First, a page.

Basically, the standard is that there needs to be a reasonable expectation that the locker could be holding some sort of contraband. Examples:
Reasonable: You possess the kind of paper used to roll joints OR there's a plainly visible beer bottle in your backpack.
Reasonable: You smell of marijuana or alcohol.
Reasonable: A parent expresses concern that you might be selling drugs out of your locker.
Unreasonable: You listen to Tenacious D, who have spoken about legalizing marijuana. Since you approve of their music, you must also smoke marijuana, and might have some in your locker.
Unreasonable: You smoke cigarettes and are young, so thus you must also smoke marijuana.
Unreasonable: The Principal gets a note saying that you sell drugs from your locker, but the note is completely anonymous. (The source has no credibility, esp. since it likely came from a student, inherently unreliable to begin with.)
There's another California case on the matter as well, Gordon v. Santa Ana Unified School District. The Principal ordered Gordon to turn out his pockets, based on previous misbehavior, some old info, and the fact that the student talked on his phone a whole lot more than average. They found marijuana in his pocket. Gordon was expelled and was going to face criminal proceedings; however, the search lacked reasonable suspicion, and thus was inadmissible in a court of law. (NB: To be admissible, the search has to be legal for whoever conducted it; if there had been reasonable suspicion but no probable cause, the contraband would still come in because the search was made by an unsolicited school official, and not the police.) The irony is that the Supreme Court couldn't overturn the expulsion, since they have no jurisdiction over decisions made by the school board; what the school board considers legal evidence collection is up to them. I do have to wonder what would happen in a civil court on that matter.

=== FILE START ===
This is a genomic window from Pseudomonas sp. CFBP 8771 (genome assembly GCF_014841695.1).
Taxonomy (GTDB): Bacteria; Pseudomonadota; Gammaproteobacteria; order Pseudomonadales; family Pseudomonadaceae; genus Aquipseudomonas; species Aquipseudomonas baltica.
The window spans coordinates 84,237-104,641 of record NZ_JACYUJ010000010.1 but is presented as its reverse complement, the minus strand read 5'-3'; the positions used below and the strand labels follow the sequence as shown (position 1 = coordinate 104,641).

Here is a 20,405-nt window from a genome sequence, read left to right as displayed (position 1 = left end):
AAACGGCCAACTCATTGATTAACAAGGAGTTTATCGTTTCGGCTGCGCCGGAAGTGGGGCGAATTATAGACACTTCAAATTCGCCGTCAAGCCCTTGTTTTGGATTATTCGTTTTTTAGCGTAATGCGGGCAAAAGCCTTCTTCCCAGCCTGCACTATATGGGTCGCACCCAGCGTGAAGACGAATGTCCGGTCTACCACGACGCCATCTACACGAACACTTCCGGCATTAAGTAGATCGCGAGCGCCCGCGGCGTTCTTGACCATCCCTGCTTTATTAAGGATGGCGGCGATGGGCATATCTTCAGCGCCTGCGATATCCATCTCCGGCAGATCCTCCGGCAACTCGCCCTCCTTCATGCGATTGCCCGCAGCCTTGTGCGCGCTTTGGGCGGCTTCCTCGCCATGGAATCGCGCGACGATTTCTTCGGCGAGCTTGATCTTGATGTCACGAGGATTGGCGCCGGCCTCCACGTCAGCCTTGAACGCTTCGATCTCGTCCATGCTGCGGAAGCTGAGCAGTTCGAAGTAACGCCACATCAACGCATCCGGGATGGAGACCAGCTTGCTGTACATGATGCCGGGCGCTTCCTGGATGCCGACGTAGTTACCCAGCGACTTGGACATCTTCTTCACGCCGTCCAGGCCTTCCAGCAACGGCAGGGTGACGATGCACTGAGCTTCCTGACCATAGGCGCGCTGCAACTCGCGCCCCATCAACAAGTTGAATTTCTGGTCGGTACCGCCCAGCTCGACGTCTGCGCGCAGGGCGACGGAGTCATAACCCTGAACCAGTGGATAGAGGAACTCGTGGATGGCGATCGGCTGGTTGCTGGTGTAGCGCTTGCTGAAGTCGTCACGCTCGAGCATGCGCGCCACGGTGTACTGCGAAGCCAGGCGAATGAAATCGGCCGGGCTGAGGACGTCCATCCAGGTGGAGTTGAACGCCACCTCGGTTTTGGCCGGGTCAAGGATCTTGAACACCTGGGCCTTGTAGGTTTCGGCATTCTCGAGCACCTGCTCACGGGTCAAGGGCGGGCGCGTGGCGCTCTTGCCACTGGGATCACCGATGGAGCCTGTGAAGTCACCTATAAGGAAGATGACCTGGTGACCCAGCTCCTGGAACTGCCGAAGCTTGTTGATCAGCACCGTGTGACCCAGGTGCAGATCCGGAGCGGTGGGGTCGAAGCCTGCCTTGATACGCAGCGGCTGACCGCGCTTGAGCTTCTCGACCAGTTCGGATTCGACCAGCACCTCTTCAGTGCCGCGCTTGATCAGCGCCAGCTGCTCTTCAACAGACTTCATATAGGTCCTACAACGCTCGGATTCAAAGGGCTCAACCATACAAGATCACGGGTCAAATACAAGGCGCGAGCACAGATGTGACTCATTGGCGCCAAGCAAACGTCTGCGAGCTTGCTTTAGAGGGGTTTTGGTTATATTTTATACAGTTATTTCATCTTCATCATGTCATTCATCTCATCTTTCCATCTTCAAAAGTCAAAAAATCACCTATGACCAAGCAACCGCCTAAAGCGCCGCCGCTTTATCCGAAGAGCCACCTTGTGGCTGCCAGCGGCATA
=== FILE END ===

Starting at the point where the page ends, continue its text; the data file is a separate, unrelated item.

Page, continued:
The lock would be an example of reasonable suspicion. Refusing to give the combination to school officials makes it seem like there's something to hide in there. Note that this standard fails probable cause (if it didn't, police could enter any locked house on that basis), but it's not entirely unreasonable.